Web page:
Member States approve investment for EU energy infrastructure

EPA/DARIUSZ DELMANOWICZ/FILE PICTURE

A gas pipeline in Hermanowice, Poland. The CEF will support, with nearly €215 million, the Baltic Pipe project, a new, bi-directional offshore gas interconnection between Poland and Denmark.

A €323 million grant is awarded to the Baltic electricity synchronisation project.


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Member States of the European Union voted on January 23 on a Commission proposal to invest almost €800 million in key European energy infrastructure projects with major cross-border benefits. According to the Commission, the EU funding comes from the Connecting Europe Facility (CEF), the European support programme for trans-European infrastructure.

“As a crucial element of our overall energy and climate strategy, we need to ensure that our energy infrastructure is sustainable, goal-oriented, and operational,” Climate Action and Energy Commissioner Miguel Arias Cañete said. “With almost two thirds of today’s investment decision devoted to electricity, we are delivering on our promise to align EU funding with our political ambition to deliver the clean energy transition. We continue to invest in the right energy infrastructure projects, which are essential to the EU’s clean energy transition and security of supply.”

Cañete welcomed the support given to the Baltic electricity synchronisation project, which will help materialise the Baltic States’ ambition to integrate their electricity system with continental Europe and improve the security of supply in the Baltic region.

European Commission Vice-President for Energy Union Maroš Šefčovič reminded that CEF is one of those instruments that prove the EU’s added value. He noted that the approved list on January 23 showcases that Energy Union is an efficient tool to modernise and green EU economies, to make them future proof in line with climate and environmental goals.

According to the Commission, priority is given to projects that increase competitiveness, enhance the EU’s security of energy supply through the promotion of safe, secure and efficient network operation, and contribute to sustainable development and environmental protection. Creating a connected, modern energy grid represents a crucial element of the Energy Union, one of the political priorities of the Juncker Commission.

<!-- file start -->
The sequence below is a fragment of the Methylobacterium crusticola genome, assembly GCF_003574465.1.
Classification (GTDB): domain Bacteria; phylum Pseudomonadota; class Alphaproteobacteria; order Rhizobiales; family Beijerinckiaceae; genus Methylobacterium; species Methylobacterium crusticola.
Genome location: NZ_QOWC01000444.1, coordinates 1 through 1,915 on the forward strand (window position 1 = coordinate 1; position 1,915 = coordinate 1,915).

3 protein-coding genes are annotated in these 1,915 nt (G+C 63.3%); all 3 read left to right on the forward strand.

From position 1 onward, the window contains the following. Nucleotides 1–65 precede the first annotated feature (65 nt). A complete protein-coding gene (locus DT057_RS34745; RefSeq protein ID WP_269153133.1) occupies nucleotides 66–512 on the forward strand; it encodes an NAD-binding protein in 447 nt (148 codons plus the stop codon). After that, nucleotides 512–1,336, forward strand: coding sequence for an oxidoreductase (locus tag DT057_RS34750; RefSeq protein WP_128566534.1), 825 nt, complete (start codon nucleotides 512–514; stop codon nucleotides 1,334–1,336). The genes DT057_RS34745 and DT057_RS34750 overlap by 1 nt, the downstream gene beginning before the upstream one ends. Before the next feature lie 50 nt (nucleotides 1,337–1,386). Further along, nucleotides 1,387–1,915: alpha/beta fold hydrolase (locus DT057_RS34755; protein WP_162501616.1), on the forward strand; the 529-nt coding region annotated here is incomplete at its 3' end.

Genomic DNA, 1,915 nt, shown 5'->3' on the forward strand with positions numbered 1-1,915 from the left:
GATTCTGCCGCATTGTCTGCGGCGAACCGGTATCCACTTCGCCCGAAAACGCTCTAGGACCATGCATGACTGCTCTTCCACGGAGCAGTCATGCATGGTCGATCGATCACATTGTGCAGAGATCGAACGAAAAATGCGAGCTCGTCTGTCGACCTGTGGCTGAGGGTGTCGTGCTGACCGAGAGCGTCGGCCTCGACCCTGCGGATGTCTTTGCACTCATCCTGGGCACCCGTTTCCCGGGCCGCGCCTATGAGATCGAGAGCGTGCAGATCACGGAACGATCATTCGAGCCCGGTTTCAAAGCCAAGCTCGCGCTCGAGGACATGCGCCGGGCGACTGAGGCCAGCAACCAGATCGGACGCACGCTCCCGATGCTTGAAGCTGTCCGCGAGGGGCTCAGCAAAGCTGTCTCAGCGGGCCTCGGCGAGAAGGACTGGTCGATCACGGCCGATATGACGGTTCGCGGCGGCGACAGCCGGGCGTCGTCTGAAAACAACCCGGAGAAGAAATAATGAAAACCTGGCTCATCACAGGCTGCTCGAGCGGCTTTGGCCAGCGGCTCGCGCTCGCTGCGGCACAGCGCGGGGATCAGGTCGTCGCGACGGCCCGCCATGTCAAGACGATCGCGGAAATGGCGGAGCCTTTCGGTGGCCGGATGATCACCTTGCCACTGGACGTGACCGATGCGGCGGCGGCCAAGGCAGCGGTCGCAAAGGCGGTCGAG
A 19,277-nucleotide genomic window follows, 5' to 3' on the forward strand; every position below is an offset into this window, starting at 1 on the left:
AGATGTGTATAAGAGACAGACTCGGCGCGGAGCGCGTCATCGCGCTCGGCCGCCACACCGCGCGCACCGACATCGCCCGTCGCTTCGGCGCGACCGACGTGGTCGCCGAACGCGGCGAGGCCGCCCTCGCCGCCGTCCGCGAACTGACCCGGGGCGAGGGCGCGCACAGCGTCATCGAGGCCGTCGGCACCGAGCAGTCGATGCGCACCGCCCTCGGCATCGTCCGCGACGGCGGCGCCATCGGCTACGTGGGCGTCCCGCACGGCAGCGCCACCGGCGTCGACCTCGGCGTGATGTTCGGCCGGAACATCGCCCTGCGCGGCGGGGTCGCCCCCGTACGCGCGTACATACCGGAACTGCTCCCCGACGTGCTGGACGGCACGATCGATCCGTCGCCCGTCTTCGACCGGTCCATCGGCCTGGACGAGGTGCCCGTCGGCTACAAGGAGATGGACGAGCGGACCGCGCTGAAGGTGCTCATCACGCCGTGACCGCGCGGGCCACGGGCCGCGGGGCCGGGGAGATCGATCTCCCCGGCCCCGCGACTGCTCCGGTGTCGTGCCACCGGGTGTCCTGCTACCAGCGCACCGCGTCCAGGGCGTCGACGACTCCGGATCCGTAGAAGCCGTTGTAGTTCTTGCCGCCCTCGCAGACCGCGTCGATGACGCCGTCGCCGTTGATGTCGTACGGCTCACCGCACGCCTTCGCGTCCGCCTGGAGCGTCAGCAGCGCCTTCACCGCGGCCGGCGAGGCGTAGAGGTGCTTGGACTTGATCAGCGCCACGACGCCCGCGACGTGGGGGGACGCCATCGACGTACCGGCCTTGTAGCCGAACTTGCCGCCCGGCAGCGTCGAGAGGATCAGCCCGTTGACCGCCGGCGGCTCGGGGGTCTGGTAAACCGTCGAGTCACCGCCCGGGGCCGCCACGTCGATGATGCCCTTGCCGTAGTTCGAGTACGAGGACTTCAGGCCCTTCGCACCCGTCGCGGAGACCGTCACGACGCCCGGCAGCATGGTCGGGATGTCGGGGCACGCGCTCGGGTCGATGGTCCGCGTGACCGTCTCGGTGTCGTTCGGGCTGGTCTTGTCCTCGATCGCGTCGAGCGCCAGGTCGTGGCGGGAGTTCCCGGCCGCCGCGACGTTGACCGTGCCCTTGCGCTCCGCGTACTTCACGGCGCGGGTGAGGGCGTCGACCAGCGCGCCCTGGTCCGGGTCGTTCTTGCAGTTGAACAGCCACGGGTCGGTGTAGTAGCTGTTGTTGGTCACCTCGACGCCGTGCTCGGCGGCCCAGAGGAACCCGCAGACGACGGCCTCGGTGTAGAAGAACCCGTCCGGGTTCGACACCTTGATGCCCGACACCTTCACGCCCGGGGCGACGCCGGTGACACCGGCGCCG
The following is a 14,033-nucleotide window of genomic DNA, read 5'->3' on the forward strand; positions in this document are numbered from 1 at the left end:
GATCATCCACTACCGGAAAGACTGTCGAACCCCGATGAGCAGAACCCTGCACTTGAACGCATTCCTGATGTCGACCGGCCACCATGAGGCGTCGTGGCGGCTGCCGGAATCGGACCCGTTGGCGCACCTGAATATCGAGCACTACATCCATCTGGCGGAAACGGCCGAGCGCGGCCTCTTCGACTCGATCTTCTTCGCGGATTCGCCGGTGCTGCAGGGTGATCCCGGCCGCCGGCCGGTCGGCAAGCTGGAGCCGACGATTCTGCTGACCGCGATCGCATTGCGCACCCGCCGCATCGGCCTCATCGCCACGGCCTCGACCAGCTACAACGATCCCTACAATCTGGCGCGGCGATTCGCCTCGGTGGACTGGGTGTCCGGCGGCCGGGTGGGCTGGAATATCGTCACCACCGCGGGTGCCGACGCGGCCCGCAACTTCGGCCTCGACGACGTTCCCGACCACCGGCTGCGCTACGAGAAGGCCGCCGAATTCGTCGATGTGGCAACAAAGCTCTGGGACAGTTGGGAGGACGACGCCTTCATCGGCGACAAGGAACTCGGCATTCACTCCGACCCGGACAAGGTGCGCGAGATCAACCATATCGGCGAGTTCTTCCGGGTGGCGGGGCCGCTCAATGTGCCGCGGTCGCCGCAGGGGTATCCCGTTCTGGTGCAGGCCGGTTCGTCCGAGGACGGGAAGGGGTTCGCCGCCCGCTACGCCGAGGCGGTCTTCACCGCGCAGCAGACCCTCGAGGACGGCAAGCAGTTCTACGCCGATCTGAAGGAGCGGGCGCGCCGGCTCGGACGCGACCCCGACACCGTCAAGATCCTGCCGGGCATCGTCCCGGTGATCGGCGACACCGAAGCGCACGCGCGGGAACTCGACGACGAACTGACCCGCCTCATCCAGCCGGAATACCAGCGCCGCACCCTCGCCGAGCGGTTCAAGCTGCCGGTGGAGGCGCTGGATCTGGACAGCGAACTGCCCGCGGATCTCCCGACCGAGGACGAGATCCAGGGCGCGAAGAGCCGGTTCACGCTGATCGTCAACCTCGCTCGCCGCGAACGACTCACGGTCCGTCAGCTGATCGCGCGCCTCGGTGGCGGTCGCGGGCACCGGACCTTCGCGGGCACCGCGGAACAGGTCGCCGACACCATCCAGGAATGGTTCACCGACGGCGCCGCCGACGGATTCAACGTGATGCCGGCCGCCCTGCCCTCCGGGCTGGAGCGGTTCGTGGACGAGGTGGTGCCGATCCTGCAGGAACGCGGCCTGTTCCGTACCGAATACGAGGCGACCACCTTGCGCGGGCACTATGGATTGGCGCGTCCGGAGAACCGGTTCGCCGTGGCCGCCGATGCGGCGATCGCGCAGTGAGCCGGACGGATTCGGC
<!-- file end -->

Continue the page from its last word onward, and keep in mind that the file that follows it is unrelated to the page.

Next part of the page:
The vote on January 23 concerns CEF financial aid for studies and works for a total of 14 projects: 7 for electricity, 2 for smart grids, 2 for CO2 cross-border transportation and 3 for gas. The proposed CEF-Energy funding amounts to almost €800 million, with electricity and smart grids accounting for €504 million, €9.3 million to support studies on the development of CO2 transport infrastructure; and €286 allocated to the gas sector. This current call for proposals (2018-2) was launched in June and closed on October 11, 2018, the Commission said

In the electricity sector, a €323 million grant is awarded to the Baltic electricity synchronisation project. The Baltic States remain synchronously connected to the central dispatch facility of Russia, hindering their full integration into EU electricity markets, the Commission said, explaining that the project aims to increase the security of supply and reliability of the power systems in the region through their synchronous connection to the Continental European Network. In June of 2018, EU leaders agreed on the political roadmap for completing the synchronisation.

On smart grids, support has been approved for the ACON SG project to modernise and improve the power grid between the Czech Republic and Slovakia. The €91 million grant will now contribute to the setting up of smart grids in the border region.

Moreover, €6.5 million in funding will be allocated to a study on the development of a CO2 infrastructure in the Port of Rotterdam. The objective is to establish open access, cross-border, carbon dioxide network in northwest Europe, with its core located in the Port of Rotterdam, the Commission said.

Finally, in the gas sector, the CEF will support, with nearly €215 million, the Baltic Pipe project, a new, bi-directional offshore gas interconnection between Poland and Denmark. This pipeline will be crucial for the security of supply and market integration of the region.

The CEF envisages a total budget of €5.35 billion for trans-European energy infrastructure for the period 2014-2020. In order to be eligible for a grant, a proposal has to be “a project of common interest”. In the next long-term EU budget 2021-2027, the European Commission has proposed to renew the Connecting Europe Facility, allocating €42.3 billion to support investments in European infrastructure networks, including €8.7 billion for energy.

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